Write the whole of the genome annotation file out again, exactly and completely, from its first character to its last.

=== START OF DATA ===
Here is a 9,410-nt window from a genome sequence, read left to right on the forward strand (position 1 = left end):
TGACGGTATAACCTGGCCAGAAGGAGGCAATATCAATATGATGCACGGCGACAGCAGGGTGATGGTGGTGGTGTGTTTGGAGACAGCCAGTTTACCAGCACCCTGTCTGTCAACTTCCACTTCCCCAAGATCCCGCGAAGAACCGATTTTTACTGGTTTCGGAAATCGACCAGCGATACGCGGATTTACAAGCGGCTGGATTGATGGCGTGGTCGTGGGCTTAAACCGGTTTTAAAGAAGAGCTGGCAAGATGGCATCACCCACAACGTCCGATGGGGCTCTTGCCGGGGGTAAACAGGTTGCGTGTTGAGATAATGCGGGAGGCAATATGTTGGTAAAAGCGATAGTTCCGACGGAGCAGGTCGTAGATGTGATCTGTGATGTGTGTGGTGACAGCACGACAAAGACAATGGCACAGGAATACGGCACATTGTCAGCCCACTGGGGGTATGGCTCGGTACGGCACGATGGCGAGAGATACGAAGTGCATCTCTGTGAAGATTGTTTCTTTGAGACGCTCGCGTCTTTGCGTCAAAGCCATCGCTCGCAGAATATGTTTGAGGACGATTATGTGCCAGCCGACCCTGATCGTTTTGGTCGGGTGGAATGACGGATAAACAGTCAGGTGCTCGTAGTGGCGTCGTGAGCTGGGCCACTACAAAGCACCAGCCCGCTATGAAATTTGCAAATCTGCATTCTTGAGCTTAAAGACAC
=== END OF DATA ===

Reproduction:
Here is a 9,410-nt window from a genome sequence, read left to right on the forward strand (position 1 = left end):
TGACGGTATAACCTGGCCAGAAGGAGGCAATATCAATATGATGCACGGCGACAGCAGGGTGATGGTGGTGGTGTGTTTGGAGACAGCCAGTTTACCAGCACCCTGTCTGTCAACTTCCACTTCCCCAAGATCCCGCGAAGAACCGATTTTTACTGGTTTCGGAAATCGACCAGCGATACGCGGATTTACAAGCGGCTGGATTGATGGCGTGGTCGTGGGCTTAAACCGGTTTTAAAGAAGAGCTGGCAAGATGGCATCACCCACAACGTCCGATGGGGCTCTTGCCGGGGGTAAACAGGTTGCGTGTTGAGATAATGCGGGAGGCAATATGTTGGTAAAAGCGATAGTTCCGACGGAGCAGGTCGTAGATGTGATCTGTGATGTGTGTGGTGACAGCACGACAAAGACAATGGCACAGGAATACGGCACATTGTCAGCCCACTGGGGGTATGGCTCGGTACGGCACGATGGCGAGAGATACGAAGTGCATCTCTGTGAAGATTGTTTCTTTGAGACGCTCGCGTCTTTGCGTCAAAGCCATCGCTCGCAGAATATGTTTGAGGACGATTATGTGCCAGCCGACCCTGATCGTTTTGGTCGGGTGGAATGACGGATAAACAGTCAGGTGCTCGTAGTGGCGTCGTGAGCTGGGCCACTACAAAGCACCAGCCCGCTATGAAATTTGCAAATCTGCATTCTTGAGCTTAAAGACAC